We store data in relational databases so we can organize and quickly find information we need. That's where JOINs come in. In relational databases we organize data in sets, that are called tables in SQL.
Joins are the mechanism to find information in one set (table) that matches information in a different set.
For these examples we'll look at a hypothetical database for a human resources application. This application keeps track of departments, employees and their managers and salaries.
INNER JOIN is the most common, and matches a column in one table to another.
In our HR database we would like to find (query)
employees and their
departments. Let's take a look at the structure for those tables:
For each department we record its id, name, and a
location_id that is a
reference to the
locations table, so we can know which office this
department is a part of.
As for the
employees table we have:
Each employee record/row has an
employee_id, things we need to know about
the employee such as first and last name, a
manager_id that refers to another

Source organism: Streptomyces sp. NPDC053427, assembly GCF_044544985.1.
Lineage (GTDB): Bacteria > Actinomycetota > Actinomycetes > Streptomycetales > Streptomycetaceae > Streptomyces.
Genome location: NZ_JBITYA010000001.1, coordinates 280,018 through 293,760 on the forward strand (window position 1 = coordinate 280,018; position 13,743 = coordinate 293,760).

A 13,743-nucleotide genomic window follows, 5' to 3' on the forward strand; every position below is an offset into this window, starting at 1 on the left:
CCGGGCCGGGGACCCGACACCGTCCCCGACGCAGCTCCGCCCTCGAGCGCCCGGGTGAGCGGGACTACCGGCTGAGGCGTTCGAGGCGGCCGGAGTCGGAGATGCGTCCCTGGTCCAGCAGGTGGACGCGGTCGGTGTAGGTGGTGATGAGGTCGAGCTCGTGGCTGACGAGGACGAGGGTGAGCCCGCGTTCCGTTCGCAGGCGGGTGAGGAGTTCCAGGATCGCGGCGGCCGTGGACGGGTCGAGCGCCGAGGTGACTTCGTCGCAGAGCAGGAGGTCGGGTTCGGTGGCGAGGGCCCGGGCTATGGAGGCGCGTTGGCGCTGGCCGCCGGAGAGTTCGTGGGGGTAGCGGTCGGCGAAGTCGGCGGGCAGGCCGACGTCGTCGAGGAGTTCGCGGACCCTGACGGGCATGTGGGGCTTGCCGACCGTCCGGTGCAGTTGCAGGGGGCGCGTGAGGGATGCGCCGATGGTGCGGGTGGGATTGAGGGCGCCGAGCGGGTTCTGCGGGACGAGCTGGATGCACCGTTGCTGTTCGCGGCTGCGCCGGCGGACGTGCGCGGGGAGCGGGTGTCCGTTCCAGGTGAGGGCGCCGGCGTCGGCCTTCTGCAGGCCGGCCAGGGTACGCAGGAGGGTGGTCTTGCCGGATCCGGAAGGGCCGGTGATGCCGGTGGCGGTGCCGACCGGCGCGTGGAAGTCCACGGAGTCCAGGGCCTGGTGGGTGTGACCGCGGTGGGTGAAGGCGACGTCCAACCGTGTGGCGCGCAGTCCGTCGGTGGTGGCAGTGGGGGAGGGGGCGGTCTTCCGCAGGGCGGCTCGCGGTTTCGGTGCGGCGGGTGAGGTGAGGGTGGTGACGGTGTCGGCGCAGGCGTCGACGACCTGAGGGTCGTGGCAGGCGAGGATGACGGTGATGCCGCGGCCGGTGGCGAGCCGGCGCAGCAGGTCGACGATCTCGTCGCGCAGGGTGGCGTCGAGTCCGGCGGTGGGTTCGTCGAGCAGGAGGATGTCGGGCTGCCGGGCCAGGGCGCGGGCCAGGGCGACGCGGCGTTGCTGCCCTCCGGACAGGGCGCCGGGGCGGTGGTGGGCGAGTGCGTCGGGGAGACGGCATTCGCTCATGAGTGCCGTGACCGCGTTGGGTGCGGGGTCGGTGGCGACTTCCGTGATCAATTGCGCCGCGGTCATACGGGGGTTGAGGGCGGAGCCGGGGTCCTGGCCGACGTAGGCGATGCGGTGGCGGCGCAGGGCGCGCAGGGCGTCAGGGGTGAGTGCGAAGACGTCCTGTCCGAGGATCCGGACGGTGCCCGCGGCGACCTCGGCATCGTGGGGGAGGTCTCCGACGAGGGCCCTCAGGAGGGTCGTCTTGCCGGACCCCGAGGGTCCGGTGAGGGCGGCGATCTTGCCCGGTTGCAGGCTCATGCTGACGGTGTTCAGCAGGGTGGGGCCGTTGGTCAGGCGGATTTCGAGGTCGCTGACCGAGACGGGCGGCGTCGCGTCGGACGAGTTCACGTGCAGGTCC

employee in the same table, and a
department_id which tells our system
which department each employee is a part of.
So let's say we want to query the employees and the departments they are a part of:
SELECT e.employee_id, e.first_name, e.last_name, d.department_name FROM employees e INNER JOIN departments d ON (e.department_id = d.department_id);
Note how we request
department_name from the table
We match these two sets of information in the
FROM part of the query.
INNER JOIN and
ON keywords. In this case we're asking for
the intersection of the table
employees and the table
department_id matches on both tables. That gives us this output:
We told the database server what information we wanted, and the database took care of finding and responding with that data, without the need for us to write a specific program to parse and retrieve the information.
In the real world things don't always match perfectly.
OUTER JOINs deal
with those mismatched sets of data, by returning
NULL values for the
table that does not have match (as a side note,
NULL means "undefined" in SQL).
There are different kinds of
LEFT OUTER JOIN all rows from the left side table will be returned,